I blamed the church for quite some time that I lost trust in pastors and leaders. I was always on guard and for a while never able to engage in corporate worship without reflecting on how the church failed me. This mindset shifted one night when I asked God why He would allow bad things to happen and why did His people fail me. That’s a story for another time, but let me tell you, God met me exactly where I was.

How far I’ve come has been no easy road to walk. Somedays I get overwhelmed. Somedays I feel fear creeping in and the events of the night where everything changed replays in my head haunting my thoughts. There are nights I wake up sweating from nightmares as if I relived that night for the first time. There are days I walk filled with insecurity. I don’t trust well. I am more on guard than I probably should be. I’ve had to learn that my husband’s love for me is pure and not evil. In the dark days, I remember, God healed and God restored what has once been stripped away. God reassured and keeps reassuring.

Before I conclude, if you are or know someone that has been a victim of sexual assault, rape, or abuse, I urge you to seek help and expose the truth. Don’t believe the lie that no one will believe you, you are to blame, and that you will be the reason for destruction. If there’s anything I wish I could tell myself back then, it would be – don’t be afraid to speak out!

I guess in some way that’s exactly what I’m doing right now. After many years of being too scared and ashamed carrying guilt that was never mine in the first place, I have learned the power of exposing. No, not for me. Rather, to bring awareness of the hidden darkness that is present even in the church.

Parents, if you’re reading this, regularly ask your children how life is going inside and outside the church. Listen and watch for signs. Ask the questions and create a healthy environment for honesty. Be especially aware of grooming done by men or women who have taken a special liking to your child. This by no means is a reflection of poor parenting on my parent’s part. I would never in a million years blame them. Simply, just be aware.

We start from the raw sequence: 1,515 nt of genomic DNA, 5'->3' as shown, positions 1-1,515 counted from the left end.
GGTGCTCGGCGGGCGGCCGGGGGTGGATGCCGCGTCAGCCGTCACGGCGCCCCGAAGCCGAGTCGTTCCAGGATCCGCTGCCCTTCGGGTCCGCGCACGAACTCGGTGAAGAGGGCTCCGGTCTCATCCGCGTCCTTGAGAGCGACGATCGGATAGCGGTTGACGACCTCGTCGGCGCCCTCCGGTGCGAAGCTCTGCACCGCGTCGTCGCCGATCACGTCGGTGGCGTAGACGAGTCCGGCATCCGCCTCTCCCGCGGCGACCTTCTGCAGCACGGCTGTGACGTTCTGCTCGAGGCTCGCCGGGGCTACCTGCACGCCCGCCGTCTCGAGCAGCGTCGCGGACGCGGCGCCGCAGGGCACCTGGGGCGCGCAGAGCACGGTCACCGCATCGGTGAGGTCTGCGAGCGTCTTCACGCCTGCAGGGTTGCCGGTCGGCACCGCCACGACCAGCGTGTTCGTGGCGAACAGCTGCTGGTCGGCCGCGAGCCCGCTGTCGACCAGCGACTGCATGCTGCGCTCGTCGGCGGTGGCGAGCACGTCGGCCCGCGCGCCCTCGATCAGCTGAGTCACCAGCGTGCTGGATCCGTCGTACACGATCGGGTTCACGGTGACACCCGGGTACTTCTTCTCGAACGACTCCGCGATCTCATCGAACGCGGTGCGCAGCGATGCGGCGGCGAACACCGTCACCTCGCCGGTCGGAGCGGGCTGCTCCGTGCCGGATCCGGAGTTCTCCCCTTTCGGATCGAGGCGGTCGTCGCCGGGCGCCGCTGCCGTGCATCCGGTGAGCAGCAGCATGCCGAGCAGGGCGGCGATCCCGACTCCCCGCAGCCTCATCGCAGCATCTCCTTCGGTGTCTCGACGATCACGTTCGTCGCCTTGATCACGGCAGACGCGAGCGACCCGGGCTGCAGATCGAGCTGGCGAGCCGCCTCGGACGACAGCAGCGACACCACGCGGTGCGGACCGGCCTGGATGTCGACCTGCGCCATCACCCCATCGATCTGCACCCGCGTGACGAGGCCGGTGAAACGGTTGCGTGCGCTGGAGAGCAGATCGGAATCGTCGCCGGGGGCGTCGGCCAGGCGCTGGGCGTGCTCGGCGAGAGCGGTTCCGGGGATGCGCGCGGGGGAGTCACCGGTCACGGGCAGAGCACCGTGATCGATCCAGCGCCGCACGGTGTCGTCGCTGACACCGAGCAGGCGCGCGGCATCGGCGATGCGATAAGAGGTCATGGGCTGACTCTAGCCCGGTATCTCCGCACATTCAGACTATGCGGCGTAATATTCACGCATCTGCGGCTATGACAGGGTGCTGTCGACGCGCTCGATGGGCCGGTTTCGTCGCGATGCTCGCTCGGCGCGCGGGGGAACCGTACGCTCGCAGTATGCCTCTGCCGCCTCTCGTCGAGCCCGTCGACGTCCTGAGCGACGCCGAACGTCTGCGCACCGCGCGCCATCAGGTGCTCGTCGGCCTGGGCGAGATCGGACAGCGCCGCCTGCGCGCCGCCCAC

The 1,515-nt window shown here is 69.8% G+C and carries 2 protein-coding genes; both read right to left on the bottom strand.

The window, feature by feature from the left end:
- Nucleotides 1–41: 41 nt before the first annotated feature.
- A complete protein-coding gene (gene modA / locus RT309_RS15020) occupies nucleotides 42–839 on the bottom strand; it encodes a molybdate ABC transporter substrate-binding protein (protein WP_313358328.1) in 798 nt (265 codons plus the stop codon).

And friend,…the church didn’t hurt you. Man did. And I am sorry. Fight the urge to not blame God for a man’s choice. Man’s failure is no reflection of the Father’s heart. In your suffering God is present and He grieves when you do.

Speak out and forget not…

He saved them from the hand of the one who hated them,
And redeemed them from the hand of the enemy.
Psalms 106:10

She died while reading her Bible to her 7 -month old daughter…

Heartbreaking. Odd, really. When we stumble across news reports like the one I read on Sunday it shakes us up a bit and stirs many questions. Melanie Yates died from a stray bullet shot in her neighborhood in Zion, Chicago. It is said that Melanie was reading the Bible to her 7-month old daughter. She wasn’t doing anything wrong. She was in her home. She was being a mom. She was loving on her child and loving her creator in the process. How can a good God allow this to happen? Is God really good?

After reading the news report I read people’s comments and thoughts on the situation. Many were extending condolences and others said they were praying. There were comments, however that struck my heart. Here are just a couple that burdened me:

  • let me guess.. that was in Gods plan.
  • this is why I quit believing in God.
  • so if God is all powerful and great, He really let this happen?
  • even when you’re doing the right thing God can’t save or help you!

I get the frustration. I get the anger. I get the why and questioning the nature of God. How can a good God allow this to happen? I’m sure you’ve thought that before. I’m sure there was a time that you questioned if God is really good. I know I have. It’s normal to question. I believe God isn’t offended by our questioning. He loves honesty. It is, however ultimately what we do with our honesty and what [or who] we choose to believe.